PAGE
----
A great example of the above is the Bleem! emulator. Bleem was a PSX emulator that contained no copyrighted BIOS code and did not require any BIOS. Virtual Game Station did something similar, although their approach was to reverse-engineer a dump of the Sony BIOS and create their own version of it that was similar, but not identical. In a way, they wrote a low-level emulator that emulated the PSX processor but included the BIOS to relieve users of the need to provide their own dump. Both for-pay emulators ran out of money fighting court battles with Sony (Virtual Game Station, despite winning their appeals, ran low on money and was bought out by Sony).

  Today's free emulators work on the bring-your-own-BIOS principle, and you need your own dump. The free emulators are a tad slower, but their compatibility is very good. Bleem had several compatibility problems, one major one being that since it ran as a high-level emulator on a computer that might be much faster than a PSX, many games would get out of sync between sound and picture. Bleem briefly developed a one-game version of the emulator called Bleemcast for the Dreamcast before they went out of business.


  For systems that use a regular CD or DVD, like the PlayStation and Saturn, getting the game into the emulator is as simple as putting in the disc. For cartridge or proprietary disc systems, though, there is no easy way to get a game into te PC. It requires a ROM dumper or direct connection with the system running dumping software. The way to get around this is with ROM dump files, which contain the binary data and can be loaded from the hard drive into an emulator. These files are traded over the internet, so theoretically only one person ever needs to dump the game.

  The problem with this is that some people will download a ROM image for a game they do not own. For old systems, whether this is a problem or not is debateable. Nintendo does not sell NES cartridges anymore, so what option does one have to get an old Nintendo game, especially if you are just emulating it? However, Nintendo has taken the stance that they do not want people to have ROM images of games they do not own, even though Nintendo does not sell the games, making it impossible to play these classic games. Fortunately Nintendo cannot shut ROM sites as quickly as people can put up new ones.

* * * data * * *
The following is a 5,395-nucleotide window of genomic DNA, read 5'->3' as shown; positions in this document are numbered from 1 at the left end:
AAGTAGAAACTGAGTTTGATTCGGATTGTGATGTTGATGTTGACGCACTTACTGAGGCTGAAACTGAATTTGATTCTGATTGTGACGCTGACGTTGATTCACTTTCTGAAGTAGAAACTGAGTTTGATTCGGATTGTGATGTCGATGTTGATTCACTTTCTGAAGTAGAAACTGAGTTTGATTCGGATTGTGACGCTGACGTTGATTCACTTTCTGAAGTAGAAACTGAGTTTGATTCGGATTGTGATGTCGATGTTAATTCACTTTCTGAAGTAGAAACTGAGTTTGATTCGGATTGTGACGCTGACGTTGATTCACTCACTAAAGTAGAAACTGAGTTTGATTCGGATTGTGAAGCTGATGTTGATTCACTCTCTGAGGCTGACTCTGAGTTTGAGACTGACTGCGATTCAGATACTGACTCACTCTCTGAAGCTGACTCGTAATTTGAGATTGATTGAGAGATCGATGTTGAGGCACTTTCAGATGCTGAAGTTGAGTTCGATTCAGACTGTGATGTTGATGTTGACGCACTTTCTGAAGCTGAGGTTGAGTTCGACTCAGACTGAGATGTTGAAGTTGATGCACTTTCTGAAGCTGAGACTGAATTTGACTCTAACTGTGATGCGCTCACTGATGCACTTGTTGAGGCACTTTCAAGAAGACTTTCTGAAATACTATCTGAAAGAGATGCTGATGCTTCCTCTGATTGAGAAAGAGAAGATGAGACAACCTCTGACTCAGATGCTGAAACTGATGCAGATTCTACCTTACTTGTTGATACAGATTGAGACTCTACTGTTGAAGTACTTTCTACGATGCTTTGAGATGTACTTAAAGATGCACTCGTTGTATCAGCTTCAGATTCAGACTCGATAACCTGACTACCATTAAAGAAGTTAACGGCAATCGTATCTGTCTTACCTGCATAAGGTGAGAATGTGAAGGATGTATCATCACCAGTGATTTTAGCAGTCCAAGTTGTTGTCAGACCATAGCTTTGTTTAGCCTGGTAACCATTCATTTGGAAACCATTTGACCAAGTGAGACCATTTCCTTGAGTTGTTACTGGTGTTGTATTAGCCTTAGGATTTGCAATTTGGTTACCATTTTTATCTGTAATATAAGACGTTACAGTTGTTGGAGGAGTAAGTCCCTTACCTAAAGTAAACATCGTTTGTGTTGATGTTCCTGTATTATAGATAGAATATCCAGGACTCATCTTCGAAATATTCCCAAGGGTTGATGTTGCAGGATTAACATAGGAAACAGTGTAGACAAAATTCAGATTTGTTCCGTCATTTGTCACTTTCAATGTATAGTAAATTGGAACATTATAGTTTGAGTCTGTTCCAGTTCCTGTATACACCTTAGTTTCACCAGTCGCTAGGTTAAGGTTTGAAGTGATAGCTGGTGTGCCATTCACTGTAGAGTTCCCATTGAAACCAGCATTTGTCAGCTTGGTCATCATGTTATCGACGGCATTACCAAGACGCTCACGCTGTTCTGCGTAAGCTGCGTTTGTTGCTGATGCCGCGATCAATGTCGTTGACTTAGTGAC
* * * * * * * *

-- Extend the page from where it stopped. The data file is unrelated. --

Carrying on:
This site will take the "high road" and not link to any ROM sites. However, it is simple to find a ROM for a game you like. Search the internet using a search engine like Google or search your favorite P2P app or Bittorrent database for the ROM in a manner like this: SNES [game name] ROM. There will probably be several hundred results. The problem is that this is how Nintendo finds these sites, as well, so you will probably have to go through several sites before you find one with a working download. There is a tool called "Good" that verifies that a ROM dump is valid and working, since there are some bad dumps out there. You should be prepared to see pornographic pop-up ads, sites that try to force you to vote for them (don't do it, those sites never have the ROMs even after you vote), and sites that try to install spyware and malware ActiveX controls. I have found that the most reliable ROM sites are the ones that are hosted in countries that have no, or weak, copyright laws such as Russia and China. Nintendo has a hard time shutting them down. If all else fails, find someone else who is into emulators and ask them for the ROM, they probably have it or know where to get it. (But please, don't write me asking for a ROM. I won't reply.)